Running is so natural to me. When I was running track, people used to ask me, 'When are you gonna start running hard?' The wind hits me in the face, and I feel so smooooooth.... Man, I love to run!
On Eric Dickerson's first day in a Los Angeles Rams uniform, at a preseason minicamp in the spring of 1983, head coach John Robinson sensed for the first time the singular gift of the man around whom he sought to build his offense.
Of course, Robinson had known of Dickerson for years, since he had first seen his filmed exploits as a star running back at Sealy High in Sealy, Texas (pop. 4,418), which is about 50 miles due west of Houston. At the time Robinson was the head football coach at the University of Southern California and was recruiting Dickerson to play there. "He was a sensational high school player," Robinson says. "One of two or three great players in the country that year." In fact, Robinson dropped by to see Dickerson during his senior year at Sealy, meeting him in the office of Ralph Harris, the football coach and athletic director. Dickerson made the meeting as brief as any Robinson had that year.
"I really like USC, Coach, but it's a little too far away for me," Dickerson said. "I'm gonna go to Oklahoma."
"Well, good luck," Robinson said. "I'm sorry we can't get you. You're a good one."
Small talk aside, that was basically that. Robinson had no idea that a man so big—Dickerson was 6'3", 202 pounds at the time—could carry himself with such swift, soundless grace. Oh, they all knew he was fast. The year before, as a 17-year-old junior with little schooling in track, he had won the state championship in the 100-yard dash in 9.4. Because he was so big, they all perceived him as a power runner, a bone-jarring hoss who used his speed and power to crash through lines for daylight. That was how Bruce Snyder, now the Rams' running back coach, assessed Dickerson when he was coaching at Utah State and Dickerson was playing for Southern Methodist (he had decided not to go to Oklahoma after all) against Brigham Young in the 1980 Holiday Bowl.
"He looked big and physical," Snyder says. "And the first impression was that he was not very fast or nimble-footed."
So when he showed up at that first minicamp with the Rams, Robinson and Snyder were expecting this hoss. And that was why, when they discovered what they really had, Dickerson so awed them. Deceived by Dickerson's grace, Robinson kept yelling at him as he sent him through holes in the line. "Run faster, Eric! Run faster!" And, "Hit the holes faster! You gotta go quick!" Frustrated, Dickerson finally turned to Robinson and said, "Coach, I'm runnin' as fast as I can. Let's run together across this field. You'll find out how fast I'm runnin'."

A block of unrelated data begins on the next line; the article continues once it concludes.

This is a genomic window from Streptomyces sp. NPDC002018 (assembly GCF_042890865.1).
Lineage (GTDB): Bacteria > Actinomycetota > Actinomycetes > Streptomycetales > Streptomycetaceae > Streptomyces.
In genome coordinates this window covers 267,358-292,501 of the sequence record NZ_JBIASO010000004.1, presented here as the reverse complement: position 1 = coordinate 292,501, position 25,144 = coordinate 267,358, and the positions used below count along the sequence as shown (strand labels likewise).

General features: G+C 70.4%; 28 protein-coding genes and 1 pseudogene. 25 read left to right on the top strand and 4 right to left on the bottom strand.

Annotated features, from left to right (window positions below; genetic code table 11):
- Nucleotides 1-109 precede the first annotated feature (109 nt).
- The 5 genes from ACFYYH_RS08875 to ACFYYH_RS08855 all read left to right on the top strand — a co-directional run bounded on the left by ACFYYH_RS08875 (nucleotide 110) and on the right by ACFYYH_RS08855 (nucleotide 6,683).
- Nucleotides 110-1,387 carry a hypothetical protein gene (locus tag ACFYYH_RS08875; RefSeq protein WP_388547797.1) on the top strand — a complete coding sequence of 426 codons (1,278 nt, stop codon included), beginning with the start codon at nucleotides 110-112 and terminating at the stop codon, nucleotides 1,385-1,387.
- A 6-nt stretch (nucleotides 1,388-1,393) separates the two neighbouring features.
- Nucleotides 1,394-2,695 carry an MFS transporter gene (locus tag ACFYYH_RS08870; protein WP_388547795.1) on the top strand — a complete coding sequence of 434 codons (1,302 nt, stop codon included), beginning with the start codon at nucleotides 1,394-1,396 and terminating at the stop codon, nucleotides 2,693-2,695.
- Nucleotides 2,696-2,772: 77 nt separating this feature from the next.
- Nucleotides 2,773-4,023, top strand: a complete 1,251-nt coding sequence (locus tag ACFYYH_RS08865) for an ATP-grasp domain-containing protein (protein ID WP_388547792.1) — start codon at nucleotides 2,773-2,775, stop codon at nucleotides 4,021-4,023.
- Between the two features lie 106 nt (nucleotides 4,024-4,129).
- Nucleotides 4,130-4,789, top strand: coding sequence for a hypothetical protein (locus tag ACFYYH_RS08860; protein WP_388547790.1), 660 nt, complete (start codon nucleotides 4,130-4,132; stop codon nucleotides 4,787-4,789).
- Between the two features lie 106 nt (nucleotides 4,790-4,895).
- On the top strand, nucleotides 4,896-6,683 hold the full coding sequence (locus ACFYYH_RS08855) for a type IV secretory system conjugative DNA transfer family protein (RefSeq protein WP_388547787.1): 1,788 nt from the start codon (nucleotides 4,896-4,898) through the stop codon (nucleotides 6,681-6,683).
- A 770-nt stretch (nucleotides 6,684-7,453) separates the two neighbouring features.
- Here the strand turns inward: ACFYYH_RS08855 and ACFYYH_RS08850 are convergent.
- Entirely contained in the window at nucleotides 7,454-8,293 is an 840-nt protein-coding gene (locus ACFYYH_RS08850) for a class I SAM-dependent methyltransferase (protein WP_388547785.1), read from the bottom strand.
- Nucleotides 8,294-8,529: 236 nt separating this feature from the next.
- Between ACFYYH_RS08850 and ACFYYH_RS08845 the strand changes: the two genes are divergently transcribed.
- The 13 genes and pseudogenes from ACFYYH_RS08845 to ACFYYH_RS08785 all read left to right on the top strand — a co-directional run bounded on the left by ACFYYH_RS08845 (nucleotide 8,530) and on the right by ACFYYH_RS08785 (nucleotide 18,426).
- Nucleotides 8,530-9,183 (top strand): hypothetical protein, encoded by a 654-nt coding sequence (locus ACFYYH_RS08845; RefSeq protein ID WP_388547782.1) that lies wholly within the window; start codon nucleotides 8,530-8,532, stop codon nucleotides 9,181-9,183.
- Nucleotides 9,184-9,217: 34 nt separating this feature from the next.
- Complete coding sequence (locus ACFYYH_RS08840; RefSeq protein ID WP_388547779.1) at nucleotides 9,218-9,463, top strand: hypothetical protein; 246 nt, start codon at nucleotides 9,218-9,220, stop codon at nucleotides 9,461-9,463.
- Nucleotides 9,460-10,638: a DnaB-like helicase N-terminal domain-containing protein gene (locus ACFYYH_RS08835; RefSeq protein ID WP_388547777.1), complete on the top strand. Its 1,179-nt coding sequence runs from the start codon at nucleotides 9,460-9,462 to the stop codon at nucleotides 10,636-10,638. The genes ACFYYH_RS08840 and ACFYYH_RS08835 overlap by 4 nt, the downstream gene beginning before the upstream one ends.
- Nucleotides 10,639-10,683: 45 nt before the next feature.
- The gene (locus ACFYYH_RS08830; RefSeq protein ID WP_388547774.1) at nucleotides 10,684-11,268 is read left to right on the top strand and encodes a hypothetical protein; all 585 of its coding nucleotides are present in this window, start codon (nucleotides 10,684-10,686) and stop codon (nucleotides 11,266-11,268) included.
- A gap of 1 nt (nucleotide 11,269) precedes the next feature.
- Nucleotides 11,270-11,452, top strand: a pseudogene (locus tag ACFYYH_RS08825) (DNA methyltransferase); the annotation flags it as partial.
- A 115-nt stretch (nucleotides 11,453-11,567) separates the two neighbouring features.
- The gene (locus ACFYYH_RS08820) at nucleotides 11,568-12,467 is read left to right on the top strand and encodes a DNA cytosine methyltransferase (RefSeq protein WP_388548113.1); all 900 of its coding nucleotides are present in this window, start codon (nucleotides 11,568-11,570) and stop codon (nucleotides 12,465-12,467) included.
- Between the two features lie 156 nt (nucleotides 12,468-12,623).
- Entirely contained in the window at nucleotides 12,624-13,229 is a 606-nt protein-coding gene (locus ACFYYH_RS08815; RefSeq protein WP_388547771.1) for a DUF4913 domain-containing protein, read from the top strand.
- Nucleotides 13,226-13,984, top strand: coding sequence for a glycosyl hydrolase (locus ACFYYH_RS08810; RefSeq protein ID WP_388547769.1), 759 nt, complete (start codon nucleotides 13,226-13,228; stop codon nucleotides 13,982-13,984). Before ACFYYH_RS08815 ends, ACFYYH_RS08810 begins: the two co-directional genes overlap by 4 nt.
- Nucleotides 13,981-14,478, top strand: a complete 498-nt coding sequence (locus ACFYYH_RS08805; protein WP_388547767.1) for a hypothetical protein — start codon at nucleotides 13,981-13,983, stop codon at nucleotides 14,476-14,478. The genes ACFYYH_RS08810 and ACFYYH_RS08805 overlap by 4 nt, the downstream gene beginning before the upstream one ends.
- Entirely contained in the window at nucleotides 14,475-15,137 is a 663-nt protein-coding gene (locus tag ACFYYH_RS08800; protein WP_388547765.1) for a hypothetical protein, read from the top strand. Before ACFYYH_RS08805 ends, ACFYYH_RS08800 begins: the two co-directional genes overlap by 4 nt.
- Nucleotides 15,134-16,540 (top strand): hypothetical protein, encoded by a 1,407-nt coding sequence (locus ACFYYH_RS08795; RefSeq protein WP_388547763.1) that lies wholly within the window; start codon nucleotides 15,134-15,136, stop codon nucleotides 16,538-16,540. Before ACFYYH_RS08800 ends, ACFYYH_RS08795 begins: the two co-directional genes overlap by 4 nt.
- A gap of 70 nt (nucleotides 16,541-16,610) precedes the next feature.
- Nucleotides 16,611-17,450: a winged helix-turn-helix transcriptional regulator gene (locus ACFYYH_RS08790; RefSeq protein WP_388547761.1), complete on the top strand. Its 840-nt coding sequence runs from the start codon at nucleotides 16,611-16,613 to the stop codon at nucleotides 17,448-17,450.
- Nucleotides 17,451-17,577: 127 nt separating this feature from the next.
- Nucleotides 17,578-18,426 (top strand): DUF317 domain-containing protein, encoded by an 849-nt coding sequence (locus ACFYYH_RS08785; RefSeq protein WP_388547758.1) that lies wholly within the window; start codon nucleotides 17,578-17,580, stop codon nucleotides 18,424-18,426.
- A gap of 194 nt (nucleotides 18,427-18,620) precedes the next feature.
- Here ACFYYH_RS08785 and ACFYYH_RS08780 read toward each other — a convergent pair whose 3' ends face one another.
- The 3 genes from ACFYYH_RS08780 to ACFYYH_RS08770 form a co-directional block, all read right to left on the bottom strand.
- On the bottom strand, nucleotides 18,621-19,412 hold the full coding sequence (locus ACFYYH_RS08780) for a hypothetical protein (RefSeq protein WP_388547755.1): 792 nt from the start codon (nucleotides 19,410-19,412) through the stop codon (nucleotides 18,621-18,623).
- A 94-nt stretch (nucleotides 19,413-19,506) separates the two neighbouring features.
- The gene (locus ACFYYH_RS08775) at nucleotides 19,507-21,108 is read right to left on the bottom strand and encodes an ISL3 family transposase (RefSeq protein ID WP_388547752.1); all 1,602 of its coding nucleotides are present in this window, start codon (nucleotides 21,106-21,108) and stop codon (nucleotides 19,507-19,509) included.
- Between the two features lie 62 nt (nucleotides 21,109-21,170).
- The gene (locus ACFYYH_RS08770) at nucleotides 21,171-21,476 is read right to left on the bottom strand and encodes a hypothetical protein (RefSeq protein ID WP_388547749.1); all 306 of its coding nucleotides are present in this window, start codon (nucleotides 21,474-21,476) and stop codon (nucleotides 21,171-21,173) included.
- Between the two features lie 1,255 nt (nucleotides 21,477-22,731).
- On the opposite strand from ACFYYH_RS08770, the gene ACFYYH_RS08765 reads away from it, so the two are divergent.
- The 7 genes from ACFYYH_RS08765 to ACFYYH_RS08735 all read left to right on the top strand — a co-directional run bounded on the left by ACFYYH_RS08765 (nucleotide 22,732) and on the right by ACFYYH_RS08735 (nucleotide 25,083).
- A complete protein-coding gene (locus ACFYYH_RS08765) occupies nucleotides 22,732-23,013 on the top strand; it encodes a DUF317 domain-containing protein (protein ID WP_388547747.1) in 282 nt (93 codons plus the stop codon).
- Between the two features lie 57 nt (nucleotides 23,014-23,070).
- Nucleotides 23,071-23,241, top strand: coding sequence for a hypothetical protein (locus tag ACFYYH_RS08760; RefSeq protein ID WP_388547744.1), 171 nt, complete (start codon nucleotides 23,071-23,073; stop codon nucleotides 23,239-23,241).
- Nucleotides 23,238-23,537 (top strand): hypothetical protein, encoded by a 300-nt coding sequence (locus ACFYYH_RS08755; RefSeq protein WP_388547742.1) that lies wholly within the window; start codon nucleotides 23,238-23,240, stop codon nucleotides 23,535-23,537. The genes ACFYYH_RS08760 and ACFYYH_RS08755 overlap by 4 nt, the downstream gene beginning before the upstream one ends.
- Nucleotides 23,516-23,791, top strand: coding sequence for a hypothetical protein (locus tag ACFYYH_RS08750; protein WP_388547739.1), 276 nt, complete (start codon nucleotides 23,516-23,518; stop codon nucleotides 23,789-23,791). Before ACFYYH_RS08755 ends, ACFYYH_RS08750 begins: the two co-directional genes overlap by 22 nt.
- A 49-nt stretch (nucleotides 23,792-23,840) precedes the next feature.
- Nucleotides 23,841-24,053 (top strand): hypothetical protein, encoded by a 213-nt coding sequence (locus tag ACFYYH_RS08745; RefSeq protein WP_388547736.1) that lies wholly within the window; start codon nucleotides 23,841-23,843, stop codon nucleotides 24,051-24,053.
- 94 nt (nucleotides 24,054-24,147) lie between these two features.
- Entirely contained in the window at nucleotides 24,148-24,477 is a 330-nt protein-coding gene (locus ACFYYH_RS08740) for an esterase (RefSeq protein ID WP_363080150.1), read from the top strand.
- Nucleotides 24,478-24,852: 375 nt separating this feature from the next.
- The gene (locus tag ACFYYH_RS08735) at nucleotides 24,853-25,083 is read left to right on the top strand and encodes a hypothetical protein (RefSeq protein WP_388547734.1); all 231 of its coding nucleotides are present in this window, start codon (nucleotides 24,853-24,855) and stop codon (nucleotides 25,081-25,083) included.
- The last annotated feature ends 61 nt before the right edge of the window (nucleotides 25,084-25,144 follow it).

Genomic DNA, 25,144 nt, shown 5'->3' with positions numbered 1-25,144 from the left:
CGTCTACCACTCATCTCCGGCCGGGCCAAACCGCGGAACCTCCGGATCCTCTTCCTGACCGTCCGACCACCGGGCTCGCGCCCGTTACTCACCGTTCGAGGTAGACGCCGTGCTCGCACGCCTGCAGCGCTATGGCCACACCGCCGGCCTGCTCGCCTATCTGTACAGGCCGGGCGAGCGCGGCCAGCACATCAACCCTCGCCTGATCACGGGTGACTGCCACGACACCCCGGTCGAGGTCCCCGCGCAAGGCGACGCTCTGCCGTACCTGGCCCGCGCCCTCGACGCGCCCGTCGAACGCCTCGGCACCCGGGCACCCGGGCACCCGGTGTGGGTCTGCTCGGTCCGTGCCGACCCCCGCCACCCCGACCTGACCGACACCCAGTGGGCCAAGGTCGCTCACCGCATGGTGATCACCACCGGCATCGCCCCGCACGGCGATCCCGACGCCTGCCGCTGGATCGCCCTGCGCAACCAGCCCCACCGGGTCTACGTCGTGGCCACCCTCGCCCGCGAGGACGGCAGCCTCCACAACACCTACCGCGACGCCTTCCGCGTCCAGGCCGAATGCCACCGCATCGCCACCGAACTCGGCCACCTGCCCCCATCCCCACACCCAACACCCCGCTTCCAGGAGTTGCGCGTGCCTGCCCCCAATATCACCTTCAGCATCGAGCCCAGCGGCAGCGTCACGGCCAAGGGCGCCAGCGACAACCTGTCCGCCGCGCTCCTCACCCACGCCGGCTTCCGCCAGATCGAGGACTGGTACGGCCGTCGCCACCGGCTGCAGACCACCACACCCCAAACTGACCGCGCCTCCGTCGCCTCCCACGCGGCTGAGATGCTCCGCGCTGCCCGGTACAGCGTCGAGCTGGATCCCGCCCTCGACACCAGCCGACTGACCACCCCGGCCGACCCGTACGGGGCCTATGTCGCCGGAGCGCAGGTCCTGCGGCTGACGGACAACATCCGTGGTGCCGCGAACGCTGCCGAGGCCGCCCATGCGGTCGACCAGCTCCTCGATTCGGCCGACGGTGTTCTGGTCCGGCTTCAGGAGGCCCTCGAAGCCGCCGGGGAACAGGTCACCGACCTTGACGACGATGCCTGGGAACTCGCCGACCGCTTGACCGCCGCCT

"He made no noise when he ran," Robinson says.
"You couldn't hear anything," Snyder agrees. "You can usually hear a runner's pads; they'll flop around a little bit. And you'll hear feet on the ground. And with a big man, you'll get more sound vocally, a kind of breathing and grunting."
There was none of that with Dickerson. "He was so smooth," Robinson said. "That's the thing that surprised me. If you were blind, he could run right by you, and I don't think you'd know he was there unless you felt the wind. He's unique in that way. He is an extremely powerful runner, but he's so graceful it's really deceiving. He's the smoothest runner I've ever seen."
At age 24, after only two seasons of professional football, Dickerson has become the most productive runner in the National Football League and, barring injuries, is on his way to becoming the greatest ground-gainer in the game's history. Last Dec. 9—in the 15th game of the season and to a sustained ovation from 49,092 folks in Anaheim Stadium—Dickerson slashed around the left side of Houston's line for nine yards. That carry gave him 2,007 yards for the season, four more than O.J. Simpson's single-season rushing record set during a 14-game schedule in 1973. A week later he added 98 more yards against San Francisco, giving him 2,105 yards and a new NFL record to shoot at in 1985.
"I feel I can do better this year than I did last," says Dickerson. "I think I'm with the right team with the right scheme and with the right coach and the right offensive line—at the right time."
Indeed, there appears a touch of fate in the emergence of Dickerson as the league's premier running back. When Robinson went to the Rams from USC in 1983, he quickly installed the one-back offense that glorified the run and (made a tradition of the tailback—the same offense, essentially, that had showcased Ricky Bell, Charles White and Marcus Allen at USC. After the Rams acquired the No. 2 pick in the '83 draft, Robinson grabbed Dickerson. The Rams had traded Wendell Tyler, making Dickerson the unquestioned centerpiece of the show, and buttressed the offensive line by obtaining tight end David Hill from the Detroit Lions.
Robinson considered a one-back attack when he drafted Dickerson, but it was the acquisition of Hill that sealed things. "A great blocker," says Robinson.